Like many bands that became Important to my life, The Doors were introduced to me by Dad. He liked them, you see. And thanks to his impressive (vinyl) record collection and his own love of music, at an early age I was able to move beyond the over-radioed "Light My Fire" and into far more wonderful fare, like "Alabama Song" and "Love Street." I got to unfold the record sleeve and read "The Celebration of the Lizard" and wonder what the hell was that? And I got to be kind of amazed when Dad informed me that he had, in fact, seen The Doors live in concert, and that it did, in fact, suck because Jim Morrison was so wasted he could barely stand, let alone sing. I remain impressed by this story.
There was a stretch of time in college when I had to get my run in at something like 9:00 at night, in the dark. And one night, I decided that the best cassette tape to pop into my Walkman was the Doors mix I had made (from Dad's vinyl collection). It started out fine, cruising along to "Roadhouse Blues" and such. Then at just about the point where I was furthest from home, and in the least lit area of the route, the mix took a bit of a turn. "Five to One" started to seem a little creepy. And then it got to "Not to Touch the Earth." Holy Wow. My nice easy run turned quickly into an all-out sprint to get home as fast as I possibly could, before something dark and sinister reached out and stole me. After that, I stopped listening to The Doors while running.
Around that same time, the Oliver Stone movie The Doors was released. My cousin and I excitedly went to partake. About a quarter of the way though she asked "Is this what it's like to be on drugs?" Maybe. About half way though she asked "Would this make more sense if we were on drugs?" Probably. And by the time it was over, we were both having a hard time bringing the real Jim Morrison to mind because Val Kilmer had so fully become him. I still wish Val Kilmer had been nominated for an Oscar for that. But what do they know?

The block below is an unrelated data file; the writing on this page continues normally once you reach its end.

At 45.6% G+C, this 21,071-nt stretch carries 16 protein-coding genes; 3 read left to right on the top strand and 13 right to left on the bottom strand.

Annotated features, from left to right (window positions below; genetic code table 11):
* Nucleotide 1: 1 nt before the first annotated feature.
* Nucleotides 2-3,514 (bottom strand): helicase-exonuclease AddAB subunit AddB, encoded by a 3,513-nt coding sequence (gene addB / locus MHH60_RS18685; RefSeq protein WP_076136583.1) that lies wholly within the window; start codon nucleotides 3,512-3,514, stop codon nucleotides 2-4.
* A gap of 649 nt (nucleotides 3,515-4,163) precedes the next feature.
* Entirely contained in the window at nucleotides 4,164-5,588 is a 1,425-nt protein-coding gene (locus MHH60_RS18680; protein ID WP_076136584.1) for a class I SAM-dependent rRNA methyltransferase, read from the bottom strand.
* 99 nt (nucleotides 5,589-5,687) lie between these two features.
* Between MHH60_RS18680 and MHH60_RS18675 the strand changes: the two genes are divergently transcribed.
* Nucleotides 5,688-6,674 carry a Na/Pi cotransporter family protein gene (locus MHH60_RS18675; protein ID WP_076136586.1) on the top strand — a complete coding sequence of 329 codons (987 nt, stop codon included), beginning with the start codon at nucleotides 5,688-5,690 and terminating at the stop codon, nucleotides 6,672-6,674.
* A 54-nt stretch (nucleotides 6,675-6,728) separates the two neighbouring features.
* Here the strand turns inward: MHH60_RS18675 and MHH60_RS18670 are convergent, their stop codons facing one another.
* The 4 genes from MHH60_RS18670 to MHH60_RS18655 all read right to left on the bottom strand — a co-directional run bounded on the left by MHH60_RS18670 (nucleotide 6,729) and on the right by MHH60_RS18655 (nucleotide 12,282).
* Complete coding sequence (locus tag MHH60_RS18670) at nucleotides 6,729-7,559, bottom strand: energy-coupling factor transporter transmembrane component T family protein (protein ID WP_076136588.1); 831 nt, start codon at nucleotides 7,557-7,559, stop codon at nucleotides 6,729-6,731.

Just a few weeks ago at work, all of my co-workers and I were to choose a cutesy little plastic frog to wear dangling from our i.d. cards. (It's a long story. And we only had to do it for a week.) So in looking through all of the various frog motifs, I came across one dressed as a "hippie" and flashing the two-finger peace sign. I immediately grabbed him and said "I'll take this one. Then at least if I have to wear a frog, I have a "Peace Frog" reference." My co-workers, who are mostly closer to Dad's age than my age, looked at me like I had frogs crawling out of my ears. They didn't get it. I didn't try to explain.
Sometimes, when the chips are down, I still say to myself "I am the Lizard King. I can do anything."